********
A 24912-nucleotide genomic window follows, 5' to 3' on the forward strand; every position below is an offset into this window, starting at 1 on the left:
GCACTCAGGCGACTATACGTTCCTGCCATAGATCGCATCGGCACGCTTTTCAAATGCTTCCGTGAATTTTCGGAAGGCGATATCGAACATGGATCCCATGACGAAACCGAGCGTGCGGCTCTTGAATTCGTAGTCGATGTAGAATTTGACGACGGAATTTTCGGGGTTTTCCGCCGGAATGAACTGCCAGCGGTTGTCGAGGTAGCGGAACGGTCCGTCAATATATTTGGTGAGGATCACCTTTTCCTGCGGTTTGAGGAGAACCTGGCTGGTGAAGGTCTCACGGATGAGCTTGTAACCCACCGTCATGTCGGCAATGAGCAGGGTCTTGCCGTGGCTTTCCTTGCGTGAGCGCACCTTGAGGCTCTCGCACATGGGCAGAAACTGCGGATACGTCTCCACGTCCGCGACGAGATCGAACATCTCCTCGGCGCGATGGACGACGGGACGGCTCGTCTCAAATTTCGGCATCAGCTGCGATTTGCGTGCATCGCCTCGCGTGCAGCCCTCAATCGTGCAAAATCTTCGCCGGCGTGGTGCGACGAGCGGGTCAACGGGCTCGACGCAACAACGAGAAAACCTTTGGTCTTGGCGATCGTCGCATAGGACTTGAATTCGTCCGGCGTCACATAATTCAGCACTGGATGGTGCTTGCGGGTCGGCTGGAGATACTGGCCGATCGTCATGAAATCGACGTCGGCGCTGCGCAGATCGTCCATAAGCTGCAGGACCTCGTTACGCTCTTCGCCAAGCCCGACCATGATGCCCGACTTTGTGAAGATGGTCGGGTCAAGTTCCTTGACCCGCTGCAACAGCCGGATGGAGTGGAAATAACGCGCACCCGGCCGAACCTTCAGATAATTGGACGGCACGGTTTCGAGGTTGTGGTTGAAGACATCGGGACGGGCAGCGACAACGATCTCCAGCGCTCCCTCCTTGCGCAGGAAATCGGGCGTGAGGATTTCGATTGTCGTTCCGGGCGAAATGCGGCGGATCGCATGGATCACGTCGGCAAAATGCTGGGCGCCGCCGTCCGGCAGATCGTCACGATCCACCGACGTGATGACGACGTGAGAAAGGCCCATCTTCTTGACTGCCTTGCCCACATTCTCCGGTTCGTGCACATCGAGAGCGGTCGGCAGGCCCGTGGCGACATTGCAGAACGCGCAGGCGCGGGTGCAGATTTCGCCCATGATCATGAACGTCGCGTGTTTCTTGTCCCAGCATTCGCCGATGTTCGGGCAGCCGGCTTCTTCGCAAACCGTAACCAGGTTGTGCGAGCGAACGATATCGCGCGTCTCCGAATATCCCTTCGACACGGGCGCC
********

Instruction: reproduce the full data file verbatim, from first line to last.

A 24912-nucleotide genomic window follows, 5' to 3' on the forward strand; every position below is an offset into this window, starting at 1 on the left:
GCACTCAGGCGACTATACGTTCCTGCCATAGATCGCATCGGCACGCTTTTCAAATGCTTCCGTGAATTTTCGGAAGGCGATATCGAACATGGATCCCATGACGAAACCGAGCGTGCGGCTCTTGAATTCGTAGTCGATGTAGAATTTGACGACGGAATTTTCGGGGTTTTCCGCCGGAATGAACTGCCAGCGGTTGTCGAGGTAGCGGAACGGTCCGTCAATATATTTGGTGAGGATCACCTTTTCCTGCGGTTTGAGGAGAACCTGGCTGGTGAAGGTCTCACGGATGAGCTTGTAACCCACCGTCATGTCGGCAATGAGCAGGGTCTTGCCGTGGCTTTCCTTGCGTGAGCGCACCTTGAGGCTCTCGCACATGGGCAGAAACTGCGGATACGTCTCCACGTCCGCGACGAGATCGAACATCTCCTCGGCGCGATGGACGACGGGACGGCTCGTCTCAAATTTCGGCATCAGCTGCGATTTGCGTGCATCGCCTCGCGTGCAGCCCTCAATCGTGCAAAATCTTCGCCGGCGTGGTGCGACGAGCGGGTCAACGGGCTCGACGCAACAACGAGAAAACCTTTGGTCTTGGCGATCGTCGCATAGGACTTGAATTCGTCCGGCGTCACATAATTCAGCACTGGATGGTGCTTGCGGGTCGGCTGGAGATACTGGCCGATCGTCATGAAATCGACGTCGGCGCTGCGCAGATCGTCCATAAGCTGCAGGACCTCGTTACGCTCTTCGCCAAGCCCGACCATGATGCCCGACTTTGTGAAGATGGTCGGGTCAAGTTCCTTGACCCGCTGCAACAGCCGGATGGAGTGGAAATAACGCGCACCCGGCCGAACCTTCAGATAATTGGACGGCACGGTTTCGAGGTTGTGGTTGAAGACATCGGGACGGGCAGCGACAACGATCTCCAGCGCTCCCTCCTTGCGCAGGAAATCGGGCGTGAGGATTTCGATTGTCGTTCCGGGCGAAATGCGGCGGATCGCATGGATCACGTCGGCAAAATGCTGGGCGCCGCCGTCCGGCAGATCGTCACGATCCACCGACGTGATGACGACGTGAGAAAGGCCCATCTTCTTGACTGCCTTGCCCACATTCTCCGGTTCGTGCACATCGAGAGCGGTCGGCAGGCCCGTGGCGACATTGCAGAACGCGCAGGCGCGGGTGCAGATTTCGCCCATGATCATGAACGTCGCGTGTTTCTTGTCCCAGCATTCGCCGATGTTCGGGCAGCCGGCTTCTTCGCAAACCGTAACCAGGTTGTGCGAGCGAACGATATCGCGCGTCTCCGAATATCCCTTCGACACGGGCGCC